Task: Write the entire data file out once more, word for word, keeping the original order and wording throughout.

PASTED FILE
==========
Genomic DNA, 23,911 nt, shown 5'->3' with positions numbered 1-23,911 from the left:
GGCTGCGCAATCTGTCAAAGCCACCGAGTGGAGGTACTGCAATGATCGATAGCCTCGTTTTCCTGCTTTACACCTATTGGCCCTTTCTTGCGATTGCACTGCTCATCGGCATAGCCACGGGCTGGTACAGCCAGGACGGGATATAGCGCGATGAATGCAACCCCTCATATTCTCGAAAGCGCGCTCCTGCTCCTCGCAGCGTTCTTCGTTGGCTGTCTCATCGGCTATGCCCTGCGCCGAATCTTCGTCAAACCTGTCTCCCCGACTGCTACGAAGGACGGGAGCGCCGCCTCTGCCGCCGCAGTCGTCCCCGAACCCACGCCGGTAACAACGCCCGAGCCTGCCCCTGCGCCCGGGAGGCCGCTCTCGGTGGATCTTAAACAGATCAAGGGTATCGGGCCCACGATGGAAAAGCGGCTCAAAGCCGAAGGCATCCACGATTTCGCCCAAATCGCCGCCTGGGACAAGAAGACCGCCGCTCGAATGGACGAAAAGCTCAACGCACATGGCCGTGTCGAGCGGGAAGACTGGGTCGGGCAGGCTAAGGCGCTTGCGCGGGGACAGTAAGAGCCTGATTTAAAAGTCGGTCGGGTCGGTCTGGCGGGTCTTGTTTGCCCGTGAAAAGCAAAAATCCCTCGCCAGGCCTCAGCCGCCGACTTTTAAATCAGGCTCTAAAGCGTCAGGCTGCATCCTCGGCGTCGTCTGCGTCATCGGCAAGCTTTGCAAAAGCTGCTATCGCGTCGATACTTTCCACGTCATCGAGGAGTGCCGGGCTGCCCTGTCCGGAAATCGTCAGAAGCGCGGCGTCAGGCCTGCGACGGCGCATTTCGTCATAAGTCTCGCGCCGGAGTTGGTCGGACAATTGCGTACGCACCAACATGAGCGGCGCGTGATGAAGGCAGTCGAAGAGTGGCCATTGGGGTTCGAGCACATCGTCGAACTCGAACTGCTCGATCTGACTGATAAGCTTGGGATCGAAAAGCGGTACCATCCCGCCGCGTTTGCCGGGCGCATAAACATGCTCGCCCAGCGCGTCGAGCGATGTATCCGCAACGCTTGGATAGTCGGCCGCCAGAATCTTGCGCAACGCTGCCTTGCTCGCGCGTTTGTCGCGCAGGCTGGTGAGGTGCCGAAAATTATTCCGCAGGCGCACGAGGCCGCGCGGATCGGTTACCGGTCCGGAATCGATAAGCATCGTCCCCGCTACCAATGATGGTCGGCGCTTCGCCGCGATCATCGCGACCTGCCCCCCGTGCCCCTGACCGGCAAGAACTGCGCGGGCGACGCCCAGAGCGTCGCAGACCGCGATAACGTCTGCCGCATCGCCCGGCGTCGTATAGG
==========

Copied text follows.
Genomic DNA, 23,911 nt, shown 5'->3' with positions numbered 1-23,911 from the left:
GGCTGCGCAATCTGTCAAAGCCACCGAGTGGAGGTACTGCAATGATCGATAGCCTCGTTTTCCTGCTTTACACCTATTGGCCCTTTCTTGCGATTGCACTGCTCATCGGCATAGCCACGGGCTGGTACAGCCAGGACGGGATATAGCGCGATGAATGCAACCCCTCATATTCTCGAAAGCGCGCTCCTGCTCCTCGCAGCGTTCTTCGTTGGCTGTCTCATCGGCTATGCCCTGCGCCGAATCTTCGTCAAACCTGTCTCCCCGACTGCTACGAAGGACGGGAGCGCCGCCTCTGCCGCCGCAGTCGTCCCCGAACCCACGCCGGTAACAACGCCCGAGCCTGCCCCTGCGCCCGGGAGGCCGCTCTCGGTGGATCTTAAACAGATCAAGGGTATCGGGCCCACGATGGAAAAGCGGCTCAAAGCCGAAGGCATCCACGATTTCGCCCAAATCGCCGCCTGGGACAAGAAGACCGCCGCTCGAATGGACGAAAAGCTCAACGCACATGGCCGTGTCGAGCGGGAAGACTGGGTCGGGCAGGCTAAGGCGCTTGCGCGGGGACAGTAAGAGCCTGATTTAAAAGTCGGTCGGGTCGGTCTGGCGGGTCTTGTTTGCCCGTGAAAAGCAAAAATCCCTCGCCAGGCCTCAGCCGCCGACTTTTAAATCAGGCTCTAAAGCGTCAGGCTGCATCCTCGGCGTCGTCTGCGTCATCGGCAAGCTTTGCAAAAGCTGCTATCGCGTCGATACTTTCCACGTCATCGAGGAGTGCCGGGCTGCCCTGTCCGGAAATCGTCAGAAGCGCGGCGTCAGGCCTGCGACGGCGCATTTCGTCATAAGTCTCGCGCCGGAGTTGGTCGGACAATTGCGTACGCACCAACATGAGCGGCGCGTGATGAAGGCAGTCGAAGAGTGGCCATTGGGGTTCGAGCACATCGTCGAACTCGAACTGCTCGATCTGACTGATAAGCTTGGGATCGAAAAGCGGTACCATCCCGCCGCGTTTGCCGGGCGCATAAACATGCTCGCCCAGCGCGTCGAGCGATGTATCCGCAACGCTTGGATAGTCGGCCGCCAGAATCTTGCGCAACGCTGCCTTGCTCGCGCGTTTGTCGCGCAGGCTGGTGAGGTGCCGAAAATTATTCCGCAGGCGCACGAGGCCGCGCGGATCGGTTACCGGTCCGGAATCGATAAGCATCGTCCCCGCTACCAATGATGGTCGGCGCTTCGCCGCGATCATCGCGACCTGCCCCCCGTGCCCCTGACCGGCAAGAACTGCGCGGGCGACGCCCAGAGCGTCGCAGACCGCGATAACGTCTGCCGCATCGCCCGGCGTCGTATAGG